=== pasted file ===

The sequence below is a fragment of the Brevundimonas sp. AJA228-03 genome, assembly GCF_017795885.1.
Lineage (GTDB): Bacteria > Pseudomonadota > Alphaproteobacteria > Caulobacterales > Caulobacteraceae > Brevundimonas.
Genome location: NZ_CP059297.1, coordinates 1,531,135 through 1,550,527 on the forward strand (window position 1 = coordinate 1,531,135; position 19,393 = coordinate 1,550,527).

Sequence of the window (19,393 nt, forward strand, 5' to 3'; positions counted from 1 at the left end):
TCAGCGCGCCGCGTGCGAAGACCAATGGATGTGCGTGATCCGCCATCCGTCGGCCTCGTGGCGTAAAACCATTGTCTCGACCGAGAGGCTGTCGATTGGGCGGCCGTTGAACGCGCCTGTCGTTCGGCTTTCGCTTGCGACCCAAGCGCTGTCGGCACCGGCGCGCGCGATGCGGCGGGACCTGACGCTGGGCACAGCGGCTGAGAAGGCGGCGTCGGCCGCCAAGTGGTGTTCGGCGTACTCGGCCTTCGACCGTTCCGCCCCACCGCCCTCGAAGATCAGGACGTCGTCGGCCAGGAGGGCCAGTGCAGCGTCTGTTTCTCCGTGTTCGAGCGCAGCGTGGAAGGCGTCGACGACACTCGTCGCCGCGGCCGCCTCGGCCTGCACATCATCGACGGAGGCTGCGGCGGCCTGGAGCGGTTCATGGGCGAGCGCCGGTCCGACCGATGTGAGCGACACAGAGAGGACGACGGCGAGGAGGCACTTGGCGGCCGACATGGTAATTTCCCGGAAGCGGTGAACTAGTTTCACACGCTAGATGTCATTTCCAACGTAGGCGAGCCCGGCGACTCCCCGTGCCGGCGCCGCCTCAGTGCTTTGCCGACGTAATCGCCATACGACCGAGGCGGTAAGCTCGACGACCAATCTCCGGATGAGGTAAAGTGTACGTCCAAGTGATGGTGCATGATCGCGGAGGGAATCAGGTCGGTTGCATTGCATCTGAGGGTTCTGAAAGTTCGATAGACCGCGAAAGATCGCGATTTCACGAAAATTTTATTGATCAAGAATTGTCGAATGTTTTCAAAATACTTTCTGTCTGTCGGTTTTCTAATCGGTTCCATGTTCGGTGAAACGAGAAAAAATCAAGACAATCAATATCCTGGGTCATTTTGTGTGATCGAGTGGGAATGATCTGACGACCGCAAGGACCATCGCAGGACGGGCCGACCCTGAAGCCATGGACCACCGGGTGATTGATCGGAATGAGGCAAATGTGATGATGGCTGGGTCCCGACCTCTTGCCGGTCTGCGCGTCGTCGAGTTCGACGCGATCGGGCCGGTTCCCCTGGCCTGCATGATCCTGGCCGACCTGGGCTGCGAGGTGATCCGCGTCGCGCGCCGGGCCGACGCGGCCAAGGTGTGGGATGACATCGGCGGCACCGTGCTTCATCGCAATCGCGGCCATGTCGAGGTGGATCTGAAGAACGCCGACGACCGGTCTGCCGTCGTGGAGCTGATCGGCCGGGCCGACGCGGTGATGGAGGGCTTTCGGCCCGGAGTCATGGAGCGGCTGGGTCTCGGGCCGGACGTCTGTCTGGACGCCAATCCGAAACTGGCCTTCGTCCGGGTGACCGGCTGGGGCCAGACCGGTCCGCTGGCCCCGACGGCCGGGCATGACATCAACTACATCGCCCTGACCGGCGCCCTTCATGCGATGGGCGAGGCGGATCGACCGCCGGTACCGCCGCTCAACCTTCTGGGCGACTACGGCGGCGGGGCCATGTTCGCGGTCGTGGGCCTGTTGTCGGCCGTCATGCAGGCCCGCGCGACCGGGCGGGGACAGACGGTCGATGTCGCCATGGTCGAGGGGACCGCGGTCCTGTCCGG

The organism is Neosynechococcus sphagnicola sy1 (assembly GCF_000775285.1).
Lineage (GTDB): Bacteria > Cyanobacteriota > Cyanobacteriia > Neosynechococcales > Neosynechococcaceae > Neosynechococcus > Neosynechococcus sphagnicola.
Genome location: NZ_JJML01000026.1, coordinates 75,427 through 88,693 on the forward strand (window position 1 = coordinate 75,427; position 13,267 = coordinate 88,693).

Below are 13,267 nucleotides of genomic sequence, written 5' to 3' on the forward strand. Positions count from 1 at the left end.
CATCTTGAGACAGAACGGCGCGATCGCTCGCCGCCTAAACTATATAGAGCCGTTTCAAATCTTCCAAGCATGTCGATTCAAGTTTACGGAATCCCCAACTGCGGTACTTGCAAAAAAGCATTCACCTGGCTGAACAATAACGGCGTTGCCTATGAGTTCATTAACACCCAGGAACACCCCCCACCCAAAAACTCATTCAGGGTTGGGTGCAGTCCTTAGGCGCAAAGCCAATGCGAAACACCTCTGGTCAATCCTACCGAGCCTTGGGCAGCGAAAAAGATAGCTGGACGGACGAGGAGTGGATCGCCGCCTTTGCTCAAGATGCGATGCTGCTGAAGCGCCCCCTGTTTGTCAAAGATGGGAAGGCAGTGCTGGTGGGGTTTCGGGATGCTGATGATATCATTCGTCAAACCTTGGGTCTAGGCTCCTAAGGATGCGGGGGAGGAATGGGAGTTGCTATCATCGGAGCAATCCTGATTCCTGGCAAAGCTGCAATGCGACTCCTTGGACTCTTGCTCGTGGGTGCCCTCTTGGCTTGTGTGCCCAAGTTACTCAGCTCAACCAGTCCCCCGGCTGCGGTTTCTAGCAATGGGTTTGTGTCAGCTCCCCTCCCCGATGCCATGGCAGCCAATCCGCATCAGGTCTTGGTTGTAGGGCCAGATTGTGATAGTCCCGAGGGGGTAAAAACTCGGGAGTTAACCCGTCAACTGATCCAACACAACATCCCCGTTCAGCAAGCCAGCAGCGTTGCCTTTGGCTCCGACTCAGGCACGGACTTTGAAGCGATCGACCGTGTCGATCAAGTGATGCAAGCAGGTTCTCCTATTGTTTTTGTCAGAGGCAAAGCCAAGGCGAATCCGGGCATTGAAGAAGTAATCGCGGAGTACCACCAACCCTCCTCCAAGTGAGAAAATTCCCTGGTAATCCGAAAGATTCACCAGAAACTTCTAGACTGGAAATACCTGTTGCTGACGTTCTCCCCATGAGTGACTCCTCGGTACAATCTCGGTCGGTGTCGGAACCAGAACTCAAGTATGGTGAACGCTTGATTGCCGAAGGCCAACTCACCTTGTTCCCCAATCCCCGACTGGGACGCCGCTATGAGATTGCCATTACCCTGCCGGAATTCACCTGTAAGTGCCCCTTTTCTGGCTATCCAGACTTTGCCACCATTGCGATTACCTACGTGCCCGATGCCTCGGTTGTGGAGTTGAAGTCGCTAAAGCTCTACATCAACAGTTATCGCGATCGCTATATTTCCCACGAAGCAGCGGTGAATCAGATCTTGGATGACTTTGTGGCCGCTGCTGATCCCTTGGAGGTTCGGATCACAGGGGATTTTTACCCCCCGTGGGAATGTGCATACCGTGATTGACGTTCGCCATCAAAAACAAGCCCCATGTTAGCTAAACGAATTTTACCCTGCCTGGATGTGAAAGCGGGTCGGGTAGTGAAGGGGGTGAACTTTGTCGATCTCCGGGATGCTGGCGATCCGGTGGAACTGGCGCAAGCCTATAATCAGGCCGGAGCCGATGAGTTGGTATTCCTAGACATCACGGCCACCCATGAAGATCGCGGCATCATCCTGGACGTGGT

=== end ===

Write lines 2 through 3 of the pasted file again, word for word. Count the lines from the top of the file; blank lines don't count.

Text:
Lineage (GTDB): Bacteria > Pseudomonadota > Alphaproteobacteria > Caulobacterales > Caulobacteraceae > Brevundimonas.
Genome location: NZ_CP059297.1, coordinates 1,531,135 through 1,550,527 on the forward strand (window position 1 = coordinate 1,531,135; position 19,393 = coordinate 1,550,527).